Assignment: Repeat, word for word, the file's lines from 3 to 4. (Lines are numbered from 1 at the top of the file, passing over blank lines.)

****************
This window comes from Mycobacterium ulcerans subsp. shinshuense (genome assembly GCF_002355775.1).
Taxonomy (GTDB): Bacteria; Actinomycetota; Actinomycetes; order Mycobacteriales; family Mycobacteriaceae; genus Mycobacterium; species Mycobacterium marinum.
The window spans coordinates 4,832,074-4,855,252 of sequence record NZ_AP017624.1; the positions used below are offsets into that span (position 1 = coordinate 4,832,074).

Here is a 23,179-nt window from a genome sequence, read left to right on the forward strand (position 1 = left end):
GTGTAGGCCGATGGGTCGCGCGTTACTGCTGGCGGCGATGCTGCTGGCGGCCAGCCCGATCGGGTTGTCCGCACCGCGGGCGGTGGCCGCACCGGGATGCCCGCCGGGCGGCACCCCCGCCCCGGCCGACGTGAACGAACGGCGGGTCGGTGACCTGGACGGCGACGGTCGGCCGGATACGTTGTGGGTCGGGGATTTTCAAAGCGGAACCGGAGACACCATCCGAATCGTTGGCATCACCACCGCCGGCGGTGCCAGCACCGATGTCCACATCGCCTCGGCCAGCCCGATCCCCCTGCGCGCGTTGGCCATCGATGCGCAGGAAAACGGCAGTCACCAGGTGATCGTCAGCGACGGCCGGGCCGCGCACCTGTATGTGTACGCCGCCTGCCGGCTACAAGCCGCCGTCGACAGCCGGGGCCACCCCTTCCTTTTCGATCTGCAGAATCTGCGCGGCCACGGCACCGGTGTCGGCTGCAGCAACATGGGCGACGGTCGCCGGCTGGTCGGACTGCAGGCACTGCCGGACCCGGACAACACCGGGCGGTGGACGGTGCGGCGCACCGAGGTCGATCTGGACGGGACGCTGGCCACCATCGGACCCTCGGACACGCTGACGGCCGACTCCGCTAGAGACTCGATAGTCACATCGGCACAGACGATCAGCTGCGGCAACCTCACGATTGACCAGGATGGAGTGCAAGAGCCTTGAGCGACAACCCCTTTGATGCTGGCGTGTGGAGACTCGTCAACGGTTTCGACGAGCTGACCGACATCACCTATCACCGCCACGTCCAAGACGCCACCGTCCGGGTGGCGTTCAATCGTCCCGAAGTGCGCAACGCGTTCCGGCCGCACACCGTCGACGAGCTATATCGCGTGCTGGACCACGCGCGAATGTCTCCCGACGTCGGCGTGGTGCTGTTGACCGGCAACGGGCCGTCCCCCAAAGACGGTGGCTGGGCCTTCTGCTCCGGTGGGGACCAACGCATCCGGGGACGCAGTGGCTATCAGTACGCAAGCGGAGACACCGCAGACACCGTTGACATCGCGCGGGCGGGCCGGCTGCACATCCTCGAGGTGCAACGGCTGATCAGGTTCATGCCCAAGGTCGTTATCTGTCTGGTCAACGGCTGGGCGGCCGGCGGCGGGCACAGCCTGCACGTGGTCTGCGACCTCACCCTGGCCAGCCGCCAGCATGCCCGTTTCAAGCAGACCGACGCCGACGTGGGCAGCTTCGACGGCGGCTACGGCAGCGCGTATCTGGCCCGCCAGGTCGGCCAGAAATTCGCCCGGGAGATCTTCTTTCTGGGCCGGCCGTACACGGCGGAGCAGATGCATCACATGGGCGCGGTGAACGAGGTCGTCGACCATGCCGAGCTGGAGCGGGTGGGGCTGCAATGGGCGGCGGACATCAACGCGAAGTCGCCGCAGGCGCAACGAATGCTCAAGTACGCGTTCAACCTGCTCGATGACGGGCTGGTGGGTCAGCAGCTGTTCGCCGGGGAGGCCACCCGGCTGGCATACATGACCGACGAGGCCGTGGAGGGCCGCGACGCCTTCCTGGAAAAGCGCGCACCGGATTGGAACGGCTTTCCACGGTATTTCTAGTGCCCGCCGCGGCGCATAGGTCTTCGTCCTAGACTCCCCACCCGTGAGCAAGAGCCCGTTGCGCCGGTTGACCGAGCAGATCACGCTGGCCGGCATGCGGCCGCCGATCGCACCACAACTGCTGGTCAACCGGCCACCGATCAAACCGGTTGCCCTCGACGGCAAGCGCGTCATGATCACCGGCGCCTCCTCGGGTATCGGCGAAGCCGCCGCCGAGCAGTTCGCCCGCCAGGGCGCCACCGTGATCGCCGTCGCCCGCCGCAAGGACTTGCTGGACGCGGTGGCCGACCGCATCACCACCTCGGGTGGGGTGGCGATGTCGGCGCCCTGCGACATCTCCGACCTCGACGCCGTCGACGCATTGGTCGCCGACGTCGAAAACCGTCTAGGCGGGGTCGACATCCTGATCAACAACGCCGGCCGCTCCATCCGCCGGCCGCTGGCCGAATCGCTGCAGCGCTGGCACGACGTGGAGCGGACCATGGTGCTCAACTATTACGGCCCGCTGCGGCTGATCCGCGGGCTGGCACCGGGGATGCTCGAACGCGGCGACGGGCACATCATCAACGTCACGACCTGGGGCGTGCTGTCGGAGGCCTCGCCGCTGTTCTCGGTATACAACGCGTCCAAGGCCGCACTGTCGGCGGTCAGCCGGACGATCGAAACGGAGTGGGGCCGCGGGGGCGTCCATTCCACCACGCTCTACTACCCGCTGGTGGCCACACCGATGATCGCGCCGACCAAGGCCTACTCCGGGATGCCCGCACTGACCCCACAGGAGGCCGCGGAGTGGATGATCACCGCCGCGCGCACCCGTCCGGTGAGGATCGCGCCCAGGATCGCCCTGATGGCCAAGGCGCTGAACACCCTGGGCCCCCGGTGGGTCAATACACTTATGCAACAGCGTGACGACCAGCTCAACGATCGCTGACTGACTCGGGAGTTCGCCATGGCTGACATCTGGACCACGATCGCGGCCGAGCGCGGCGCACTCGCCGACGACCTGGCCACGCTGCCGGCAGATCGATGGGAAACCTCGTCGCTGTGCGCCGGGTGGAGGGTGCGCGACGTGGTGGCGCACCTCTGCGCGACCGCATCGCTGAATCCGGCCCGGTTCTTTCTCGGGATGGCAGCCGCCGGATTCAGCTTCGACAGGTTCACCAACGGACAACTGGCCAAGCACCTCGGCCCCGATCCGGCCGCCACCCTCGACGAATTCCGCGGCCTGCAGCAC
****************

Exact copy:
The window spans coordinates 4,832,074-4,855,252 of sequence record NZ_AP017624.1; the positions used below are offsets into that span (position 1 = coordinate 4,832,074).

Here is a 23,179-nt window from a genome sequence, read left to right on the forward strand (position 1 = left end):